Vitamin C is the vitamin everybody knows about or thinks they do!
Also known as ascorbic acid, Vitamin C has been the subject of more study -- and more hype -- than any nutrient in history. It has been credited with being a miracle cure and having magical qualities but how much of all this is true? Unfortunately, not everything you've heard.
Let's find out what we know and what we don't about Vitamin C.
Basically, Vitamin C is a water-soluble compound whose primary function is collagen formation. Collagen is the protein responsible for forming the connective tissue in skin, ligaments, and bones and for the arrangement of blood vessels in our skin and organs.
So, why do many Americans get less Vitamin C in their diet than scientists recommend?
One reason is that the body cannot make Vitamin C it can be obtained only from diet or supplements and the amount we require varies substantially depending on age.
Another is that, while there are plenty of dietary sources for Vitamin C available, Vitamin C is easily depleted by air, water, freezing, and cooking. In fact, a lot of the vitamin content in food can be lost during basic preparation and canning and reheating can negate additional Vitamin C.
- Vitamin C is one of the best antioxidants for fighting free radicals.
- Vitamin C supports heart health.
- Vitamin C supports healthy blood flow through the cardiovascular system.
- Vitamin C plays an important role in supporting immune function.
- Vitamin C is important for the functioning of white blood cells, which are vital components of the immune system.
- Vitamin C is involved in collagen formation which is beneficial for the health of skin, hair and nails.
- Vitamin C promotes iron absorption.
- Vitamin C supports joint health by helping to maintain in their active state enzymes necessary for collagen formation.
- Vitamin C supports healthy gums.
- Vitamin C supports healthy blood vessels.
- Our cellular strength and immune system probably owes the most to Vitamin C (ascorbic acid) since it maintains our tissue and supports the immune system daily.Vitamin C is required for collagen synthesis and plays a role in bone structure, cartilage and teeth. It makes dopamine and adrenaline, and synthesizes carnitine, which is important in the transfer of energy to cell mitochondria.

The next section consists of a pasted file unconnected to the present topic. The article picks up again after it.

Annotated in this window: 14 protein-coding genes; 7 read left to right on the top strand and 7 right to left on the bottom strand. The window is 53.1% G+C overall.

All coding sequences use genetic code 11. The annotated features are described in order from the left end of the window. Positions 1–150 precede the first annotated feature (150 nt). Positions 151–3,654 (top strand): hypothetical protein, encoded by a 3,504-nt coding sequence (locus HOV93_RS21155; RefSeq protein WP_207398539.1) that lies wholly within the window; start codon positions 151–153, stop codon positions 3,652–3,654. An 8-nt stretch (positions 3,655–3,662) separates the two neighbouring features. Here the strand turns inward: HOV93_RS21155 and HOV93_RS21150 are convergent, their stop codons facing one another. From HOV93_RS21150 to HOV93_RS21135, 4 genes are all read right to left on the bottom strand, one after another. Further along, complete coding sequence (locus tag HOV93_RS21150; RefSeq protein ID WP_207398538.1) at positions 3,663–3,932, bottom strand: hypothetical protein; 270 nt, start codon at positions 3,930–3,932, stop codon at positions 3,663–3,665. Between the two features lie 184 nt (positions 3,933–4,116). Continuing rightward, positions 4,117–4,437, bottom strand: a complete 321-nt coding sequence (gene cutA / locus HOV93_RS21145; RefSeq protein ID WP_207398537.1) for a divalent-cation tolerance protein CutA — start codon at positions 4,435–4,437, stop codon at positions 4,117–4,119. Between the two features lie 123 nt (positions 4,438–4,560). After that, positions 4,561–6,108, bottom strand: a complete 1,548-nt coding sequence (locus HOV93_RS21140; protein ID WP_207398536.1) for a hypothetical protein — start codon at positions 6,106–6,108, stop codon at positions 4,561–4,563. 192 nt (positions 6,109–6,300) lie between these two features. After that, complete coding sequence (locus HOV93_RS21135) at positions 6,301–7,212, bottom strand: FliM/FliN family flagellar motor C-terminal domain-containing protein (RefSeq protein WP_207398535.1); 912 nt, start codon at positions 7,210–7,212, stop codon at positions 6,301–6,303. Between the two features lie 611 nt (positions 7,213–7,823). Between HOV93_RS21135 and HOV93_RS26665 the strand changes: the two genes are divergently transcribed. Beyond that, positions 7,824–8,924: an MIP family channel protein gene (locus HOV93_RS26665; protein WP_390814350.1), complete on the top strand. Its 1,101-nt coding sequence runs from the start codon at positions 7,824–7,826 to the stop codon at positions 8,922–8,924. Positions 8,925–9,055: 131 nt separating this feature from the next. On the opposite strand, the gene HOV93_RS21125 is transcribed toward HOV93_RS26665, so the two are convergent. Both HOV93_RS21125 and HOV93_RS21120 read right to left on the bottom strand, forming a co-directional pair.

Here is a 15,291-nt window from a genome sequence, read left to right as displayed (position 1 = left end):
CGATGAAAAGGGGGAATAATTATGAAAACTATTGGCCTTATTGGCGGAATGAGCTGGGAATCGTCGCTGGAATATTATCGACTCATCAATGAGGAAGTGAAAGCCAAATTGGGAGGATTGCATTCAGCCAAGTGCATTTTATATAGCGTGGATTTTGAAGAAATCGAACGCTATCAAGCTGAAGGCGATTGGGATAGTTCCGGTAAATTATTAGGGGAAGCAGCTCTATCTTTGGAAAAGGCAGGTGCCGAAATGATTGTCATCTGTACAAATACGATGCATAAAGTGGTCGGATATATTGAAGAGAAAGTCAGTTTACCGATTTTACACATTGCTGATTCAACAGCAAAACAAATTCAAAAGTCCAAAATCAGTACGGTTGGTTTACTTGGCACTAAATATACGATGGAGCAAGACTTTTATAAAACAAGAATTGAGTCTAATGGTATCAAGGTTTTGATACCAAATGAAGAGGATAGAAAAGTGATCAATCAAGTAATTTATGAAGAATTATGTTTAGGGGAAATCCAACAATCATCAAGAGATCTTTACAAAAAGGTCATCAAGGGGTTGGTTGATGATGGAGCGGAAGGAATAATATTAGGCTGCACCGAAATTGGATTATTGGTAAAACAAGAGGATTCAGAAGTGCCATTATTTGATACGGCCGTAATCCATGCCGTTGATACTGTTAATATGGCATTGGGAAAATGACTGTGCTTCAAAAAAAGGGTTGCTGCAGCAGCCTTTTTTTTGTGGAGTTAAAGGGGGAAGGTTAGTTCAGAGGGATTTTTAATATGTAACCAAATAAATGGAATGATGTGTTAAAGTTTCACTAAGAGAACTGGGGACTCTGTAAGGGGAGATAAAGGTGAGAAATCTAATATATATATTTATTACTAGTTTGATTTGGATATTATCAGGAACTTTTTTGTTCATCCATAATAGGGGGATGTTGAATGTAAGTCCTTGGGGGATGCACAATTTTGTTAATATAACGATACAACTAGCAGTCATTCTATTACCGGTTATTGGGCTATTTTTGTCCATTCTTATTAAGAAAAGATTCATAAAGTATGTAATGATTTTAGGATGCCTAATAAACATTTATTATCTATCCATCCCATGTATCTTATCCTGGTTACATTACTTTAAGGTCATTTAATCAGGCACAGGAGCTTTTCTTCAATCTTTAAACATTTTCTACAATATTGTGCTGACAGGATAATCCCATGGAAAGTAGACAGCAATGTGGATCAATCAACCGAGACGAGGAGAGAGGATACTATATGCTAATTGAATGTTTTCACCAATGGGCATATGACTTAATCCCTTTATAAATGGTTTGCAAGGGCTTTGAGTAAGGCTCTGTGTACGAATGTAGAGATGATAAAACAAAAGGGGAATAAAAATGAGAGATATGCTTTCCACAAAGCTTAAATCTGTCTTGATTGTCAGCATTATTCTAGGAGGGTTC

- Vitamin C is responsible for the synthesis of collagen the protein substance on which the integrity of cellular structure depends. Collagen is abundant throughout the body and provides a firm but flexible structure to cells. In essence, collagen is a type of hidden glue which strengthens the body, including the muscles and blood vessels. It is the protein which develops and maintains healthy teeth, bones, gums, cartilage, vertebrae discs, joint linings, skin and blood vessels.
- Vitamin C promotes immune health in several ways, including the immunologic activity of leukocytes,the production of interferon, and the integrity of the mucous membranes.
- Vitamin C is sometimes called the antioxidant vitamin, and as such it helps block damage caused by free radicals (those pesky by-products of cellular metabolism).
- As a powerful antioxidant, Vitamin C may help protect healthy cells from free radical damage. Many environmental pollutants can increase free radical levels.
- Individuals with high blood levels of Vitamin C may have improved circulatory function. Vitamin C increases nitric oxide activity, which helps dilate blood vessels.
The structure function claims made on this website have not been evaluated by the Food and Drug Administration. These dietary supplement products are not intended to diagnose, treat, cure, or prevent any disease.